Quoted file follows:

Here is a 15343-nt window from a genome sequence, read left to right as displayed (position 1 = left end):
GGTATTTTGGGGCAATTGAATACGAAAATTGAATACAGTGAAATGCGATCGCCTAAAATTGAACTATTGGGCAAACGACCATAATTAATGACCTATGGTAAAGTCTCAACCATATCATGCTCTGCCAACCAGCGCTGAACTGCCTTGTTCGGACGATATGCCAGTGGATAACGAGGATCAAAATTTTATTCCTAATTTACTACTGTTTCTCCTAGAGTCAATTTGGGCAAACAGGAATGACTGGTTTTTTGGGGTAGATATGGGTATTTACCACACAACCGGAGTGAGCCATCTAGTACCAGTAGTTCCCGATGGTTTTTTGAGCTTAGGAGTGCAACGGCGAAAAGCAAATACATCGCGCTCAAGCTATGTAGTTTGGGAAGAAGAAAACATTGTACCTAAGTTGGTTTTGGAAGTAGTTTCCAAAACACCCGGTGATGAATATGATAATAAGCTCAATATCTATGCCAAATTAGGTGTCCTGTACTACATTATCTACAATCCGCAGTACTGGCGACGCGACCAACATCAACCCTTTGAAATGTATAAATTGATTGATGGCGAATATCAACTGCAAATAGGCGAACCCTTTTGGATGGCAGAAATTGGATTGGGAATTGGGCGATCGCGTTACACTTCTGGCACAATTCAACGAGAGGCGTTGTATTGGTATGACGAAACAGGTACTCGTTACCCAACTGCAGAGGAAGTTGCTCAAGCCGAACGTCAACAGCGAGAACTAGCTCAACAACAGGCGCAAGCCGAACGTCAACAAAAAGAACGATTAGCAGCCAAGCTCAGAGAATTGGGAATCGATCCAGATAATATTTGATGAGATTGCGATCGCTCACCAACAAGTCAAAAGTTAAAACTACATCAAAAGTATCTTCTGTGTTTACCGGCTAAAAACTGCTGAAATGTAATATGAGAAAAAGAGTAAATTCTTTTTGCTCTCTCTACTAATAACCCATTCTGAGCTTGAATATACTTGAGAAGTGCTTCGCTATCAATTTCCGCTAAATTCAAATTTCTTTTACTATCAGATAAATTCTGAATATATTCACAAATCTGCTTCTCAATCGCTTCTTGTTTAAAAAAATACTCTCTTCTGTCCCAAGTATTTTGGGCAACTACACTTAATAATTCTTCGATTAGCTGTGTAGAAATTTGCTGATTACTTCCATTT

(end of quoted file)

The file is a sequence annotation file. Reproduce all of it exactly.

Here is a 15343-nt window from a genome sequence, read left to right as displayed (position 1 = left end):
GGTATTTTGGGGCAATTGAATACGAAAATTGAATACAGTGAAATGCGATCGCCTAAAATTGAACTATTGGGCAAACGACCATAATTAATGACCTATGGTAAAGTCTCAACCATATCATGCTCTGCCAACCAGCGCTGAACTGCCTTGTTCGGACGATATGCCAGTGGATAACGAGGATCAAAATTTTATTCCTAATTTACTACTGTTTCTCCTAGAGTCAATTTGGGCAAACAGGAATGACTGGTTTTTTGGGGTAGATATGGGTATTTACCACACAACCGGAGTGAGCCATCTAGTACCAGTAGTTCCCGATGGTTTTTTGAGCTTAGGAGTGCAACGGCGAAAAGCAAATACATCGCGCTCAAGCTATGTAGTTTGGGAAGAAGAAAACATTGTACCTAAGTTGGTTTTGGAAGTAGTTTCCAAAACACCCGGTGATGAATATGATAATAAGCTCAATATCTATGCCAAATTAGGTGTCCTGTACTACATTATCTACAATCCGCAGTACTGGCGACGCGACCAACATCAACCCTTTGAAATGTATAAATTGATTGATGGCGAATATCAACTGCAAATAGGCGAACCCTTTTGGATGGCAGAAATTGGATTGGGAATTGGGCGATCGCGTTACACTTCTGGCACAATTCAACGAGAGGCGTTGTATTGGTATGACGAAACAGGTACTCGTTACCCAACTGCAGAGGAAGTTGCTCAAGCCGAACGTCAACAGCGAGAACTAGCTCAACAACAGGCGCAAGCCGAACGTCAACAAAAAGAACGATTAGCAGCCAAGCTCAGAGAATTGGGAATCGATCCAGATAATATTTGATGAGATTGCGATCGCTCACCAACAAGTCAAAAGTTAAAACTACATCAAAAGTATCTTCTGTGTTTACCGGCTAAAAACTGCTGAAATGTAATATGAGAAAAAGAGTAAATTCTTTTTGCTCTCTCTACTAATAACCCATTCTGAGCTTGAATATACTTGAGAAGTGCTTCGCTATCAATTTCCGCTAAATTCAAATTTCTTTTACTATCAGATAAATTCTGAATATATTCACAAATCTGCTTCTCAATCGCTTCTTGTTTAAAAAAATACTCTCTTCTGTCCCAAGTATTTTGGGCAACTACACTTAATAATTCTTCGATTAGCTGTGTAGAAATTTGCTGATTACTTCCATTT